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Banking Leader Wants Simplified Pandemic Loan Forgiveness For Businesses

curt_everson.jpg
SD Bankers Association

The head of a South Dakota banking group says Congress should make it easier for small businesses to get pandemic loans forgiven.

Curt Everson is president of the South Dakota Bankers Association. He’s also on the state Council of Economic Advisors. The council met Tuesday by Zoom.

Everson says bankers are worried about the Paycheck Protection Program. That’s the emergency loan program created by Congress during the pandemic. The Small Business Administration used local banks to make the loans.

The loans are forgivable if most of the money is spent on payroll. But Everson says the process is complicated.

“The loan forgiveness forms and processes that Treasury developed and gave to SBA look like something that came out of the IRS, honestly.”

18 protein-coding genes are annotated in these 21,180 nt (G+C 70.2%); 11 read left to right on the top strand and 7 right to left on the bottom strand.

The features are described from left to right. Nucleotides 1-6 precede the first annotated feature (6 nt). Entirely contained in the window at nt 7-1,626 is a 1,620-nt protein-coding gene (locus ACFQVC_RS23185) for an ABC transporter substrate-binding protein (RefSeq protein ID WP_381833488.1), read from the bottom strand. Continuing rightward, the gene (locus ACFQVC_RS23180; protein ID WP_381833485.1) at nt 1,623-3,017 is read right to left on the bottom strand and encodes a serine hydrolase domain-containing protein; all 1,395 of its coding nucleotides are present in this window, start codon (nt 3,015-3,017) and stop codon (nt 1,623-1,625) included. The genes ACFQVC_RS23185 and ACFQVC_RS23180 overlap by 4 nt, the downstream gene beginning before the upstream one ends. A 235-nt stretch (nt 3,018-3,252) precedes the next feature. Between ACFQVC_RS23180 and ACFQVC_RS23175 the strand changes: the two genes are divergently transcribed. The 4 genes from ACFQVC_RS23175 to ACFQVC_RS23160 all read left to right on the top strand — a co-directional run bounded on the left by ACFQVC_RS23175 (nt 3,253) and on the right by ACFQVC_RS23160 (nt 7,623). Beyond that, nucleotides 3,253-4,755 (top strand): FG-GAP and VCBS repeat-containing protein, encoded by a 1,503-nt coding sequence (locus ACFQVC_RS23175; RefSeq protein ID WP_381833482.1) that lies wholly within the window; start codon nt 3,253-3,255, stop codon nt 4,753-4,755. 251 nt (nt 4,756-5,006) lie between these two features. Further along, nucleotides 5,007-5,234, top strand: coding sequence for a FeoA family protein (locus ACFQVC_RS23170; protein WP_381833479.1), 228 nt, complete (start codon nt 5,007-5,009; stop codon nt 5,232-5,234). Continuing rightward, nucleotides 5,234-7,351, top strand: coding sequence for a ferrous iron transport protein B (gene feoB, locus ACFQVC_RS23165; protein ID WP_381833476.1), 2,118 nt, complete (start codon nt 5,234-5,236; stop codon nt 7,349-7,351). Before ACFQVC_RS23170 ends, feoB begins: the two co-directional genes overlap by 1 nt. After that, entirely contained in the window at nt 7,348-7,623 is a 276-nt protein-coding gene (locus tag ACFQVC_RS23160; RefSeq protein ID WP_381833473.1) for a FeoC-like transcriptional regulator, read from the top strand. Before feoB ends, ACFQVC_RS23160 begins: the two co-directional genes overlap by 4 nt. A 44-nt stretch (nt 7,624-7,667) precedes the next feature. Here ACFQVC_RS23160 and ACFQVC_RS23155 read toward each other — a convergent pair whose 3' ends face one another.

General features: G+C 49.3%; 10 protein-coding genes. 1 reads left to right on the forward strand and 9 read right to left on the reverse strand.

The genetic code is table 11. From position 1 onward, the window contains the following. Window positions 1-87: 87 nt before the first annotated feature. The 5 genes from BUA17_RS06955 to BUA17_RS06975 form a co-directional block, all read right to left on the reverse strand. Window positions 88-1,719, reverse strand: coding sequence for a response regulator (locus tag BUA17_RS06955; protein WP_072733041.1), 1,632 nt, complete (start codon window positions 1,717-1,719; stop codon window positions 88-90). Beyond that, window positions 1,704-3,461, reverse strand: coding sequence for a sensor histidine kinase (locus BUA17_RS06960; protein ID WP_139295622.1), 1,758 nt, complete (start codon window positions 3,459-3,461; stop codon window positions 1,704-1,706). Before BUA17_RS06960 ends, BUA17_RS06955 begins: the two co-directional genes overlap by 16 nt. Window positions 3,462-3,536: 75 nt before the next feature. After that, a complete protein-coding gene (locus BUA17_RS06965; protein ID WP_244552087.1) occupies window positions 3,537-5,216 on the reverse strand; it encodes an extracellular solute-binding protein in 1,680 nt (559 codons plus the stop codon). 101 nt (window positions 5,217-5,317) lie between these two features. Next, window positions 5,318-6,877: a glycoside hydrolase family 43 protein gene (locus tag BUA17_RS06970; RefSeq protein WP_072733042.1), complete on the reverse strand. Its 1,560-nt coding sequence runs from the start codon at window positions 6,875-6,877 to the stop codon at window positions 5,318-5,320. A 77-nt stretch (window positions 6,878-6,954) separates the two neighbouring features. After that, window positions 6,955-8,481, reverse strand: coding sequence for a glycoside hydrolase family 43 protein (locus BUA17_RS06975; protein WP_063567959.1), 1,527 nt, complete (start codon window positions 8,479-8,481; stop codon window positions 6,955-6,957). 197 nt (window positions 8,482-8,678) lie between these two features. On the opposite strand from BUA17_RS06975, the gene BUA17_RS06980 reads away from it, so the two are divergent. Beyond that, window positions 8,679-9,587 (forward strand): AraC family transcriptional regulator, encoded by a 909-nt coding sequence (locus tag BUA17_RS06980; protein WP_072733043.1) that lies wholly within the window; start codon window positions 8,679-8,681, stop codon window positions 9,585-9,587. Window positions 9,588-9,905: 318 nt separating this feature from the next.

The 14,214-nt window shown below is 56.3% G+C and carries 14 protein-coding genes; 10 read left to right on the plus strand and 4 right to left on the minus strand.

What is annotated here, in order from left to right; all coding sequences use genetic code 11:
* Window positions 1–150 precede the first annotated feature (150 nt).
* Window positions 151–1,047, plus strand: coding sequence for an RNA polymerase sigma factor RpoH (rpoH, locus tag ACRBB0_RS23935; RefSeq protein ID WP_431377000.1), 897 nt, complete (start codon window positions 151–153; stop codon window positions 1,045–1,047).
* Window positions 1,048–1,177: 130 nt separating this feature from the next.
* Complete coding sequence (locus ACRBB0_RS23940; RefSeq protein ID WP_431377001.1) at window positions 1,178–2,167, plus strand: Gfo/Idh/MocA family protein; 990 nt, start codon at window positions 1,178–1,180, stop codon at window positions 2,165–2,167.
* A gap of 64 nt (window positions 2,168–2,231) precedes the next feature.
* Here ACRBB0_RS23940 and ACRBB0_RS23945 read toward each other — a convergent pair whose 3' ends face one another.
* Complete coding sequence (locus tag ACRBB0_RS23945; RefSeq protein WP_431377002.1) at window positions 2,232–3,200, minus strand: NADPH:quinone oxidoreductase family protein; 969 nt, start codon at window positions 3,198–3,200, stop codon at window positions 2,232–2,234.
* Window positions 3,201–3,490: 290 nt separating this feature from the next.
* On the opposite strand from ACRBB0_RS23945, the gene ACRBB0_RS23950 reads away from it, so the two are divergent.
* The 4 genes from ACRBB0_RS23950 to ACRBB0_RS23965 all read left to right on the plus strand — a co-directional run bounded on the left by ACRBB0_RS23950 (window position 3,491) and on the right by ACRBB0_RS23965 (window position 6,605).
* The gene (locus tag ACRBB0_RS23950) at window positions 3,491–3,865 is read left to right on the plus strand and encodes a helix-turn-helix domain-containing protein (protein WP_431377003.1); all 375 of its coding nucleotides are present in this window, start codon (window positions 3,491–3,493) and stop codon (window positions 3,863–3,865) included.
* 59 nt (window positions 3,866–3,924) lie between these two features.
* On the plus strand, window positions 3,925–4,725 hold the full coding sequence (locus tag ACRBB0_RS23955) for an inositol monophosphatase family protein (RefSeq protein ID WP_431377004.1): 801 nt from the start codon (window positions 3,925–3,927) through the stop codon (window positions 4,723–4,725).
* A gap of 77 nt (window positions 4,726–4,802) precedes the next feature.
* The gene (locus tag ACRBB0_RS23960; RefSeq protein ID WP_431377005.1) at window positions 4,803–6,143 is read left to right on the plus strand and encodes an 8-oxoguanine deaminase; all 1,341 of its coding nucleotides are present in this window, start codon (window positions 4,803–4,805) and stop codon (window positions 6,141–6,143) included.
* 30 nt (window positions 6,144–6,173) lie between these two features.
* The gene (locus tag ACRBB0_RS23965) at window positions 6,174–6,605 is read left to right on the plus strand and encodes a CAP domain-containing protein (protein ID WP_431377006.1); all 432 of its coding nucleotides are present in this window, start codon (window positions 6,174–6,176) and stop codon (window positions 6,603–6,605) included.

Everson says that’s put a burden on small businesses.

“We kind of feel as the lending industry that the small-business community has enough challenges facing them right now. They don’t need to go through and have to hire CPAs or lawyers to help them fill out their PPP loan forgiveness application.”

He says Congress should adopt a simpler forgiveness process for loans under $150,000. Eight-seven percent of the loans in South Dakota are under that amount.

“It would be nice to be able to have those loans be forgiven by a simple, one-page attestation by the borrower that says, ‘I spent the money the way Congress intended.’”

Everson also says the government won’t pay loan service fees to banks until the forgiveness process is complete. He’s worried that could take a long time if the forgiveness process is not simplified.

The Paycheck Protection Program loaned $525 billion nationally to more than 5 million businesses. In South Dakota, about 23,000 businesses received loans totaling $1.7 billion.

-Seth Tupper is SDPB's business and economic development reporter.

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Seth supervises SDPB's beat reporters and newscast team. He works at SDPB's Black Hills Studio in Rapid City.
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